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Three Ways SMEs Can Tap Into The International E-commerce Market

Three Ways SMEs Can Tap Into The International E-commerce Market


By standing out and increasing visibility in online marketplaces like eBay, and with the help of logistics providers, SMEs can scale up and boost business outcomes in a long-term, sustainable manner.

Audrey Cheong, Regional Vice President for Southeast Asia Operations, FedEx

E-commerce is here to stay, as shopping from home becomes the new normal in the COVID-19 pandemic. According to the Global Ecommerce Update 2021 by eMarketer, retail e-commerce sales grew by 27.6% in 2020 globally, with sellers going global with their brands on platforms like eBay. But what does it take to be a successful SME retailer in an increasingly competitive space?

Take Southeast Asia for instance. The SME community is poised to power growth and drive economic recovery. More than 9,000 Malaysian and Singaporean businesses are listed on eBay, and 77% of them sell to customers outside of their geographical boundaries. The top Malaysian sellers generate approximately $34 million in annual Gross Merchandise Value (GMV).

There is no better time for businesses to maximize on e-commerce and internationalize. In Singapore alone, the COVID-19 crisis has caused a shift in consumer behaviour – spurring the digital economy to earn an additional US$500 million annually[1], while some businesses saw up to three times their normal growth.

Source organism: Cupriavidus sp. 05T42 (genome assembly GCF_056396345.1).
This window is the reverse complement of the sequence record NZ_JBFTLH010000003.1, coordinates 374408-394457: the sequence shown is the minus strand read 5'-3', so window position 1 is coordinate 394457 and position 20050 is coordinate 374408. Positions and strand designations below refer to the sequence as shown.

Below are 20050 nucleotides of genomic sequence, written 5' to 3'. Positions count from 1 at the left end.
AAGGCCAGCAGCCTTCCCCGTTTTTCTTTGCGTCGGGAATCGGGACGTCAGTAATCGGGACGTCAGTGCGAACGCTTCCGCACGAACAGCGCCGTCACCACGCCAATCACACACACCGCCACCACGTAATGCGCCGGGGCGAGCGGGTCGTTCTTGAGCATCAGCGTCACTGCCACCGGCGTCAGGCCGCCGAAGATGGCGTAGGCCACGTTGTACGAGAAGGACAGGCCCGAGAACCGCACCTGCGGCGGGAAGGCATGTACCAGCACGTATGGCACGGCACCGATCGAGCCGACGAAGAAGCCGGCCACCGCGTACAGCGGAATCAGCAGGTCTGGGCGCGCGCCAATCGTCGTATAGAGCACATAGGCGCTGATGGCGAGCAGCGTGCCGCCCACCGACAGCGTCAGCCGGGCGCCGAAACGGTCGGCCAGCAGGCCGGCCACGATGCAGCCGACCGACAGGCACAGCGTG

Here are some tips and tricks prepared in collaboration with eBay for SMEs to develop their offerings and capabilities to thrive in the global e-commerce market.

Lowering costs to attract customers

With tens of thousands of sellers establishing an online presence on platforms like eBay, there is a need for differentiation. Adopting competitive pricing can drive up the volume in sales, but that does not necessarily mean absorbing costs.

Partaking in the eBay Business Seller Program renders sellers eligible for preferential shipping rates that are discounted from partners for international shipping. Sellers are also eligible to get exclusive incentives like deals, campaigns, and listing assistance – all of which are critical factors in cost savings.

Consumers expect free shipping when shopping online, even for purchases as low as $50. In a survey by Dotcom Distribution, 91% said that free shipping influences future purchases. On marketplaces like eBay, products that come with free shipping guarantees may get more exposure by search algorithms and selective search functions by potential customers who intentionally avoid listings that charge for shipping. SMEs can circumvent this by including the shipping fee into the selling price of their listed products or offer other nominally free shipping options.

When combined with solutions such as the FedEx International Economy, which helps manage seller shipping costs by providing flexible shipping options, businesses can provide free shipping while saving money on import and export shipping.

Rethinking the online shopping experience